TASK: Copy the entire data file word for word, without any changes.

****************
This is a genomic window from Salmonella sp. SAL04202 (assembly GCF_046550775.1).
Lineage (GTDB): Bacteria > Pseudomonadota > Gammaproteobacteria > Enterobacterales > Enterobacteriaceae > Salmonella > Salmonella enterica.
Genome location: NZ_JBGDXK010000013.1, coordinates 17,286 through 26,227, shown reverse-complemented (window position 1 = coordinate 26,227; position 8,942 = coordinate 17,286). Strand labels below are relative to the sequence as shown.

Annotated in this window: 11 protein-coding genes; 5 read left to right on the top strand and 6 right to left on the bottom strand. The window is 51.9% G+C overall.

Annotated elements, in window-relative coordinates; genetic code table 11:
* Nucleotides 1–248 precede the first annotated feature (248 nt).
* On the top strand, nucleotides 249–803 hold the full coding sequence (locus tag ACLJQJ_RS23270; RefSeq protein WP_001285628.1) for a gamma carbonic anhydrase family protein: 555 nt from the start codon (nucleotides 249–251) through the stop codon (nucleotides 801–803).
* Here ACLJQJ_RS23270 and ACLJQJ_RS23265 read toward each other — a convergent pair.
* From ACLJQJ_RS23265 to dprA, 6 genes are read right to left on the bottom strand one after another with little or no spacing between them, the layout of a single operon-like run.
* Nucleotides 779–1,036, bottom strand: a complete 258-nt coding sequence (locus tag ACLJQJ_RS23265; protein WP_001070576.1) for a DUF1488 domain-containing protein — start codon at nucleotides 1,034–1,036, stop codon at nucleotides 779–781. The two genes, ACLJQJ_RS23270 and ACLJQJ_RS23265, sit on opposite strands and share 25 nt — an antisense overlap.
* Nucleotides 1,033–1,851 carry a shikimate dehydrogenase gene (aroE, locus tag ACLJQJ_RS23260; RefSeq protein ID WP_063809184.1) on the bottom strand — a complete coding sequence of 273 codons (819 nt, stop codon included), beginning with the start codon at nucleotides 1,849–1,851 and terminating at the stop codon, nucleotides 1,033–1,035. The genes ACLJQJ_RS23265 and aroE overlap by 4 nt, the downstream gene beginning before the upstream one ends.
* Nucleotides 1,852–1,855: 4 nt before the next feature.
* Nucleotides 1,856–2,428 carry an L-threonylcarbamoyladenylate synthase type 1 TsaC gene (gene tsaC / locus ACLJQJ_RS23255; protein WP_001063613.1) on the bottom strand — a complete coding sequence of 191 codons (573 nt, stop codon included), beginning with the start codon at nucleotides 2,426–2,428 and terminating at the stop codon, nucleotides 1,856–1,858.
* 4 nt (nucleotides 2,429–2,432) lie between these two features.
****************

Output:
This is a genomic window from Salmonella sp. SAL04202 (assembly GCF_046550775.1).
Lineage (GTDB): Bacteria > Pseudomonadota > Gammaproteobacteria > Enterobacterales > Enterobacteriaceae > Salmonella > Salmonella enterica.
Genome location: NZ_JBGDXK010000013.1, coordinates 17,286 through 26,227, shown reverse-complemented (window position 1 = coordinate 26,227; position 8,942 = coordinate 17,286). Strand labels below are relative to the sequence as shown.

Annotated in this window: 11 protein-coding genes; 5 read left to right on the top strand and 6 right to left on the bottom strand. The window is 51.9% G+C overall.

Annotated elements, in window-relative coordinates; genetic code table 11:
* Nucleotides 1–248 precede the first annotated feature (248 nt).
* On the top strand, nucleotides 249–803 hold the full coding sequence (locus tag ACLJQJ_RS23270; RefSeq protein WP_001285628.1) for a gamma carbonic anhydrase family protein: 555 nt from the start codon (nucleotides 249–251) through the stop codon (nucleotides 801–803).
* Here ACLJQJ_RS23270 and ACLJQJ_RS23265 read toward each other — a convergent pair.
* From ACLJQJ_RS23265 to dprA, 6 genes are read right to left on the bottom strand one after another with little or no spacing between them, the layout of a single operon-like run.
* Nucleotides 779–1,036, bottom strand: a complete 258-nt coding sequence (locus tag ACLJQJ_RS23265; protein WP_001070576.1) for a DUF1488 domain-containing protein — start codon at nucleotides 1,034–1,036, stop codon at nucleotides 779–781. The two genes, ACLJQJ_RS23270 and ACLJQJ_RS23265, sit on opposite strands and share 25 nt — an antisense overlap.
* Nucleotides 1,033–1,851 carry a shikimate dehydrogenase gene (aroE, locus tag ACLJQJ_RS23260; RefSeq protein ID WP_063809184.1) on the bottom strand — a complete coding sequence of 273 codons (819 nt, stop codon included), beginning with the start codon at nucleotides 1,849–1,851 and terminating at the stop codon, nucleotides 1,033–1,035. The genes ACLJQJ_RS23265 and aroE overlap by 4 nt, the downstream gene beginning before the upstream one ends.
* Nucleotides 1,852–1,855: 4 nt before the next feature.
* Nucleotides 1,856–2,428 carry an L-threonylcarbamoyladenylate synthase type 1 TsaC gene (gene tsaC / locus ACLJQJ_RS23255; protein WP_001063613.1) on the bottom strand — a complete coding sequence of 191 codons (573 nt, stop codon included), beginning with the start codon at nucleotides 2,426–2,428 and terminating at the stop codon, nucleotides 1,856–1,858.
* 4 nt (nucleotides 2,429–2,432) lie between these two features.